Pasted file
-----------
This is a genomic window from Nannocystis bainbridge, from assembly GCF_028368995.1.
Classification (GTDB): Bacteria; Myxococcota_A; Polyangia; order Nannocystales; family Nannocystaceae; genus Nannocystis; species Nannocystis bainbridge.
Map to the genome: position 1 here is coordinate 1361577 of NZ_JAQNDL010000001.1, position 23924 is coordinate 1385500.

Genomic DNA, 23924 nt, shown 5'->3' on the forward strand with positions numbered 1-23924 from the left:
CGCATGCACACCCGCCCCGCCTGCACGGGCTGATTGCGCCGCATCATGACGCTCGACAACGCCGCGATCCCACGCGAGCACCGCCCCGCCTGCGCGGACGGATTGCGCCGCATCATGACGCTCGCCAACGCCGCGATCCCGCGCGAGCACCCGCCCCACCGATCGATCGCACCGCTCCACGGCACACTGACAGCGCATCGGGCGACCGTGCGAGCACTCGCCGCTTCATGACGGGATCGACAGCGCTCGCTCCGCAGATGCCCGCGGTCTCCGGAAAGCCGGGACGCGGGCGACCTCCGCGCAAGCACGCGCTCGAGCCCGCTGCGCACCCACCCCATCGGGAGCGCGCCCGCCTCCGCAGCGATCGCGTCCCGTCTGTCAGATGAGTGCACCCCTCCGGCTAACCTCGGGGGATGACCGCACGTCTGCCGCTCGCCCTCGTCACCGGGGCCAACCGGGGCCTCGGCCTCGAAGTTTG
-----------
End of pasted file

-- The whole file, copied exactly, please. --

This is a genomic window from Nannocystis bainbridge, from assembly GCF_028368995.1.
Classification (GTDB): Bacteria; Myxococcota_A; Polyangia; order Nannocystales; family Nannocystaceae; genus Nannocystis; species Nannocystis bainbridge.
Map to the genome: position 1 here is coordinate 1361577 of NZ_JAQNDL010000001.1, position 23924 is coordinate 1385500.

Genomic DNA, 23924 nt, shown 5'->3' on the forward strand with positions numbered 1-23924 from the left:
CGCATGCACACCCGCCCCGCCTGCACGGGCTGATTGCGCCGCATCATGACGCTCGACAACGCCGCGATCCCACGCGAGCACCGCCCCGCCTGCGCGGACGGATTGCGCCGCATCATGACGCTCGCCAACGCCGCGATCCCGCGCGAGCACCCGCCCCACCGATCGATCGCACCGCTCCACGGCACACTGACAGCGCATCGGGCGACCGTGCGAGCACTCGCCGCTTCATGACGGGATCGACAGCGCTCGCTCCGCAGATGCCCGCGGTCTCCGGAAAGCCGGGACGCGGGCGACCTCCGCGCAAGCACGCGCTCGAGCCCGCTGCGCACCCACCCCATCGGGAGCGCGCCCGCCTCCGCAGCGATCGCGTCCCGTCTGTCAGATGAGTGCACCCCTCCGGCTAACCTCGGGGGATGACCGCACGTCTGCCGCTCGCCCTCGTCACCGGGGCCAACCGGGGCCTCGGCCTCGAAGTTTG